composition of the atmosphere

nitrogen and oxygen

Nitrogen and oxygen together make up 99% of the planets atmosphere. Nitrogen makes up the bulk of the atmosphere, but is not involved in geological or biological processes in its gaseous form. Nitrogen fixing is described in the chapter Life on Earth. Oxygen is extremely important because it is needed by animals for respiration. The rest of the gases are minor components but sometimes are very important (Figure 1.1). Nitrogen and oxygen make up 99% of the atmosphere; carbon dioxide is a very important minor component.

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water vapor

Humidity is the amount of water vapor in the air. Humidity varies from place to place and season to season. This fact is obvious if you compare a summer day in Atlanta, Georgia, where humidity is high, with a winter day in Phoenix, Arizona, where humidity is low. When the air is very humid, it feels heavy or sticky. Dry air usually feels more comfortable. When humidity is high, water vapor makes up only about 4% of the atmosphere. Where around the globe is mean atmospheric water vapor higher and where is it lower (Figure 1.2)? Why? Higher humidity is found around the equatorial regions because air temperatures are higher and warm air can hold more moisture than cooler air. Of course, humidity is lower near the polar regions because air temperature is lower.

greenhouse gases

Remember that greenhouse gases trap heat in the atmosphere. Important natural greenhouse gases include carbon dioxide, methane, water vapor, and ozone. CFCs and some other man-made compounds are also greenhouse gases.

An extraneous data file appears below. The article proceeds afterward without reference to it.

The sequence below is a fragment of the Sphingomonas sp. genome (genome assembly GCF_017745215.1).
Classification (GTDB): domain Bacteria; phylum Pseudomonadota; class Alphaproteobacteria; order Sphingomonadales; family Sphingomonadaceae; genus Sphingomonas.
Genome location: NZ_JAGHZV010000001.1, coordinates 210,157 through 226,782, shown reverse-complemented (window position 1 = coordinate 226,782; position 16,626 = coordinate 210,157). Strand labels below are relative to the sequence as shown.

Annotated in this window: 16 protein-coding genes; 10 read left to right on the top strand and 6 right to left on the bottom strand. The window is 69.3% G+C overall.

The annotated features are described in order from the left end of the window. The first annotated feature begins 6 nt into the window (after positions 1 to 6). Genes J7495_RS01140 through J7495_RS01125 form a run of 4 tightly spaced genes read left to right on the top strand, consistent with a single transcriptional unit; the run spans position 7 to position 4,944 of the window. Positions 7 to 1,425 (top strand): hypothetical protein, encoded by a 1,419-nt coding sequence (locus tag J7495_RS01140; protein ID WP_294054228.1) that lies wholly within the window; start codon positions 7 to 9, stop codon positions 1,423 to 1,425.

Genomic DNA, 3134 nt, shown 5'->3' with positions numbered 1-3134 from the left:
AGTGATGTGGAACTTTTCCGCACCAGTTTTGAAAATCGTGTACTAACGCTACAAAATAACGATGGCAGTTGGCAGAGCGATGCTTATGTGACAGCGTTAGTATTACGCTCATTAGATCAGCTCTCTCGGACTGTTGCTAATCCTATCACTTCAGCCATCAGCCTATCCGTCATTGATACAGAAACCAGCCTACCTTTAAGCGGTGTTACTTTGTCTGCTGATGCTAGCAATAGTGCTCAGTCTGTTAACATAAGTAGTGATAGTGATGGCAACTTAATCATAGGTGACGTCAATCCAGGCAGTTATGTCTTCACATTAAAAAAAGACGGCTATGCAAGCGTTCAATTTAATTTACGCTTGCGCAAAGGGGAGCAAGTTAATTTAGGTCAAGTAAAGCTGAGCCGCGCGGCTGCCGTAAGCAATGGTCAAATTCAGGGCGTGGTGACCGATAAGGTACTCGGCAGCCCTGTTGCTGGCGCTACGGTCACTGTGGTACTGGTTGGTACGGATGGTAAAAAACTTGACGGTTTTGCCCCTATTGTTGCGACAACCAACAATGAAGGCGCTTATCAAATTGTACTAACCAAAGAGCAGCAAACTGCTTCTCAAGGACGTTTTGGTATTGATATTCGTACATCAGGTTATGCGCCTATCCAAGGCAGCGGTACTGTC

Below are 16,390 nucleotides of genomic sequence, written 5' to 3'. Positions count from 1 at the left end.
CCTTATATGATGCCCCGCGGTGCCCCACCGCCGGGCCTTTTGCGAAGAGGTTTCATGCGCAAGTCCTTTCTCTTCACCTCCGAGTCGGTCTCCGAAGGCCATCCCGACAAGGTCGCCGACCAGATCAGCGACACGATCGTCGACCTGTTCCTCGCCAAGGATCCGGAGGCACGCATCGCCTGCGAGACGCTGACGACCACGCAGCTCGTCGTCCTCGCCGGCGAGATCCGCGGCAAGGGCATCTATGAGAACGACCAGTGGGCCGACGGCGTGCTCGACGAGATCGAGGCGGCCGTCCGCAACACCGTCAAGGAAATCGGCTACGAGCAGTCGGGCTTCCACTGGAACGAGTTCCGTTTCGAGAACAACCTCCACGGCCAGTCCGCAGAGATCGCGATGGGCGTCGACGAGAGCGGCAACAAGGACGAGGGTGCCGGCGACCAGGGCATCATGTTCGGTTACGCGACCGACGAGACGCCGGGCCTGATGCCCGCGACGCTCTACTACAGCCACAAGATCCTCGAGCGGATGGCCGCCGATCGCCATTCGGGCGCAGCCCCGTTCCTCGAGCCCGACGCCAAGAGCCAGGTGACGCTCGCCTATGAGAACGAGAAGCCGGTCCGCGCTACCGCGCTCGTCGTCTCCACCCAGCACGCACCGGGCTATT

particulates

Some of what is in the atmosphere is not gas. Particles of dust, soil, fecal matter, metals, salt, smoke, ash, and other solids make up a small percentage of the atmosphere and are called particulates. Particles provide starting points (or nuclei) for water vapor to condense on and form raindrops. Some particles are pollutants. Click image to the left or use the URL below. URL:

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composition of air

Several properties of the atmosphere change with altitude, but the composition of the natural gases does not. The proportions of gases in the atmosphere are everywhere the same, with one exception. At about 20 km to 40 km above the surface, there is a greater concentration of ozone molecules than in other portions of the atmosphere. This is called the ozone layer.

instructional diagrams

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questions

what makes up 99% of the atmosphere?

a) nitrogen

b) oxygen

c) carbon dioxide

-->  d) a & b

humidity is how much of this is in the air.

a) oxygen

b) nitrogen

-->  c) water vapor

d) both a and b

when water vapor turns into a cloud, it is doing this process.

a) evaporation

-->  b) condensation

c) precipitation

d) sublimation

when the weather report says there is 90% humidity, it means that 90% of the gas molecules are water vapor.

a) true

-->  b) false

what do particulates in the atmosphere do?

a) they trap heat.

b) they shield earths surface from harmful solar radiation.

-->  c) they nucleate water vapor to form clouds.

d) they help plants to grow better.

warmer air can hold more moisture than colder air.

-->  a) true

b) false

generally, humidity is highest

-->  a) around the equator.

c) when air temperatures are low.

d) near the poles.

e) a & b

atmospheric nitrogen and oxygen are extremely important for life on earth.

a) true

-->  b) false

what do greenhouse gases in the atmosphere do?

-->  a) they trap heat.

b) they shield earths surface from harmful solar radiation.

c) they nucleate water vapor to form clouds.

d) they help plants to grow better.

the proportion of gases is the same throughout the atmosphere.

a) true

-->  b) false

diagram questions

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